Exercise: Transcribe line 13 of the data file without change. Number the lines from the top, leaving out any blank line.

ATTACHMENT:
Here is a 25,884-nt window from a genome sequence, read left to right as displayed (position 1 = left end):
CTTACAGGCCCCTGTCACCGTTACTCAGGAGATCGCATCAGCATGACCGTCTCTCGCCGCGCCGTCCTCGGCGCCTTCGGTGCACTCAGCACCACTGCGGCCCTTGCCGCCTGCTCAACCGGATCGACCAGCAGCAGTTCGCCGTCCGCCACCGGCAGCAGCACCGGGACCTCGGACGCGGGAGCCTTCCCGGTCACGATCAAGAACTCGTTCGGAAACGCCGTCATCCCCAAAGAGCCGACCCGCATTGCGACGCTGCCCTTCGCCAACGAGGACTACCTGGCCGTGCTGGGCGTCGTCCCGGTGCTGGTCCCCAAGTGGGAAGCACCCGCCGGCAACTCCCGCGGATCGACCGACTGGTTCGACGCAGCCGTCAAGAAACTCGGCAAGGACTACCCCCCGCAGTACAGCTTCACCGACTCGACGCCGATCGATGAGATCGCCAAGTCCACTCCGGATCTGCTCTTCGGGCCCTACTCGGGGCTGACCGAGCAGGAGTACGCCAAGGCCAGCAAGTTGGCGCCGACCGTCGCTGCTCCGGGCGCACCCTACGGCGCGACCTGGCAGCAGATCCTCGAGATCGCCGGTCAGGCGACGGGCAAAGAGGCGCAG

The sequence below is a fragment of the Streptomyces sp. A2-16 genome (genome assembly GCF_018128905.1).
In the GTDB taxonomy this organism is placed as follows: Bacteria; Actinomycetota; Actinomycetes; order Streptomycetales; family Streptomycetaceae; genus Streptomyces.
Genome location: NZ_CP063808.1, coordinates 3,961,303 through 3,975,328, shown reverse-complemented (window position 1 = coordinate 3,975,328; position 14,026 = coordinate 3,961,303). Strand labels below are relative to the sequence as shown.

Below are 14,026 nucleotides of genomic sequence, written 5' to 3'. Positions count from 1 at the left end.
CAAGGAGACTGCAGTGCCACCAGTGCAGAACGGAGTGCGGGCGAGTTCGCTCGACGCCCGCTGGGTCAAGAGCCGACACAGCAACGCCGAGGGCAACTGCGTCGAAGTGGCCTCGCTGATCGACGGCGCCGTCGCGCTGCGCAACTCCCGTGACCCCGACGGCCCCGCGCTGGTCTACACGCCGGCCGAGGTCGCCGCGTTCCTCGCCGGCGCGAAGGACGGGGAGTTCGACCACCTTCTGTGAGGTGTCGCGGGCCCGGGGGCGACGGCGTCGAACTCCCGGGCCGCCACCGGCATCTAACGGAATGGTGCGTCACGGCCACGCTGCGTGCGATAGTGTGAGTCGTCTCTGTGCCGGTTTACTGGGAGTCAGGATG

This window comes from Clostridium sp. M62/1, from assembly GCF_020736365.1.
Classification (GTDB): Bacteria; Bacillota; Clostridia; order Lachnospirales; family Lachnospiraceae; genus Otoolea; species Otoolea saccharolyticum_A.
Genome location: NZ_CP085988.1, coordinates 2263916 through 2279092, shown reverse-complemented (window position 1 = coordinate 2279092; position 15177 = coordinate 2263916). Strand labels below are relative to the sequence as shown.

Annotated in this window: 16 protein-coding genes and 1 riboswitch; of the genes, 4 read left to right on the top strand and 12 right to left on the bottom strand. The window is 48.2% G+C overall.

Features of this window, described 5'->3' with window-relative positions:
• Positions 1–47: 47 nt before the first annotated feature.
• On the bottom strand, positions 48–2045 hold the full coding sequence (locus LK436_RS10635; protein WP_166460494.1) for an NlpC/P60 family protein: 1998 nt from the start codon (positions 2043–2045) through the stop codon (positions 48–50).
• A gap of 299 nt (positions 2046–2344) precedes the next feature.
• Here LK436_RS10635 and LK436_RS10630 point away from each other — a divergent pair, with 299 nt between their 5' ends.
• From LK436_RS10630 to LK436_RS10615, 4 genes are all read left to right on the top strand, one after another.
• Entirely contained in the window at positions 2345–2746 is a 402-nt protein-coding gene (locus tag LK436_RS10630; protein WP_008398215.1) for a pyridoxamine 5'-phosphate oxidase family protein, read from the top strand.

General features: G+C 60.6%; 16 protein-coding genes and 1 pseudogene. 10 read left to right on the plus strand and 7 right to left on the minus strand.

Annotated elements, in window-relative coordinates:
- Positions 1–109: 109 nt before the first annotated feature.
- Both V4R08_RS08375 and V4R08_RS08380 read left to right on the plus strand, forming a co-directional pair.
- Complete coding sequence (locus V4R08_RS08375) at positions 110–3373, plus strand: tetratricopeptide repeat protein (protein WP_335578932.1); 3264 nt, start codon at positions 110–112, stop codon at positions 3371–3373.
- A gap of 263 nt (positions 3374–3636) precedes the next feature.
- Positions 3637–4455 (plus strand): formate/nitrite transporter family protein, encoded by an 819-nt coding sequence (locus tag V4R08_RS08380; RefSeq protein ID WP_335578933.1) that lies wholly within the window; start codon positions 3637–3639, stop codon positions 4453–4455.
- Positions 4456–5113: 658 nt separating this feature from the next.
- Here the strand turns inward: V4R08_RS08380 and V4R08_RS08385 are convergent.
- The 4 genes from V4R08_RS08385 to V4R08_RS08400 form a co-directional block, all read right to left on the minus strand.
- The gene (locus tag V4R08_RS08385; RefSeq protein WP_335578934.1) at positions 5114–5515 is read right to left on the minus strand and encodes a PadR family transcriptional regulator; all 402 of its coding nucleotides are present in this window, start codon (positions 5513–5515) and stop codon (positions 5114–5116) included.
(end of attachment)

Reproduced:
• Positions 1–47: 47 nt before the first annotated feature.